Still a federal prohibition

And it’s still a federal crime, which is why the gaming industry is steering clear.

That means the question of whether marijuana advertising runs afoul of federal law also remains murky.

The Drug Enforcement Administration puts it this way:

“(1) It shall be unlawful for any person to place in any newspaper, magazine, handbill, or other publications, any written advertisement knowing that it has the purpose of seeking or offering illegally to receive, buy, or distribute a Schedule \1\ I controlled substance. As used in this section the term “advertisement” includes, in addition to its ordinary meaning, such advertisements as those for a catalog of Schedule \1\ I controlled substances and any similar written advertisement that has the purpose of seeking or offering illegally to receive, buy, or distribute a Schedule \1\ I controlled substance. The term “advertisement” does not include material which merely advocates the use of a similar material, which advocates a position or practice, and does not attempt to propose or facilitate an actual transaction in a Schedule \1\ I controlled substance.”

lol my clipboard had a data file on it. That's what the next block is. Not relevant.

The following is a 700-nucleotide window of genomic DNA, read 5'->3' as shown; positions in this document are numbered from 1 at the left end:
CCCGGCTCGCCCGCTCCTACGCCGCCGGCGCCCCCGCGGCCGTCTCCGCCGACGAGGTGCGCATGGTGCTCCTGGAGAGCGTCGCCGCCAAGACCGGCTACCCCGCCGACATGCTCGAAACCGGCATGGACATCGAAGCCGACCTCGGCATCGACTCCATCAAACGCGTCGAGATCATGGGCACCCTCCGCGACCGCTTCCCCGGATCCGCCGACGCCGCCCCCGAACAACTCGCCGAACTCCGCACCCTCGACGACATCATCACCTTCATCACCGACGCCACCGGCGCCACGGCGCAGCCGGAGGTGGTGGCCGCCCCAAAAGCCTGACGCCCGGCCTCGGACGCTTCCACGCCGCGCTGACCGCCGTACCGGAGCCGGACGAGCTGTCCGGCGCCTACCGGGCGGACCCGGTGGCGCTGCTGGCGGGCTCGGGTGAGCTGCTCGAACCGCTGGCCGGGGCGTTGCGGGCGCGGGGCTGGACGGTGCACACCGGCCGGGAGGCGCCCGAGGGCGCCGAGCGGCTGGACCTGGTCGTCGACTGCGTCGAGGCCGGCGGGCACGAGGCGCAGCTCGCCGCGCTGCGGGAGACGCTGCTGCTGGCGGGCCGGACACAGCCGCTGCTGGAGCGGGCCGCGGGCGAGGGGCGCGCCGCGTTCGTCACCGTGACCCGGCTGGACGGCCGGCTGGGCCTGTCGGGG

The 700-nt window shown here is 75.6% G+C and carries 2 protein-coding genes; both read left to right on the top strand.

The argument to the contrary is that the federal law doesn’t specifically apply to states that have legalized marijuana.

Three of Nevada Press Association’s newer members — Elevate Nevada, Vegas Cannabis and Tahoe Cannabis — have been publishing medical marijuana advertising in their pages for months. All are specialty magazines started with the medical marijuana industry.

The Reno News & Review, a longtime alternative weekly newspaper, has been running a page of advertising as a Northern Nevada Cannabis Guide.

Broadcasters seem skittish because they fear they could be putting their FCC licenses at risk.

Section 843 of the Controlled Substances Act prohibits ‘communications facilities’ from advertising Schedule I drugs, which makes violating this provision a felony,” according to this article from Contently. “Each year, the Federal Communications Commission doles out licenses for broadcasters based on how well they serve the public interest. Broadcasters are allowed to publish cannabis ads in states that legalized marijuana. However, since a looming felony is an almost certain violation of the ‘public interest,’ broadcasters steer clear of those ads to ensure they receive their FCC license.”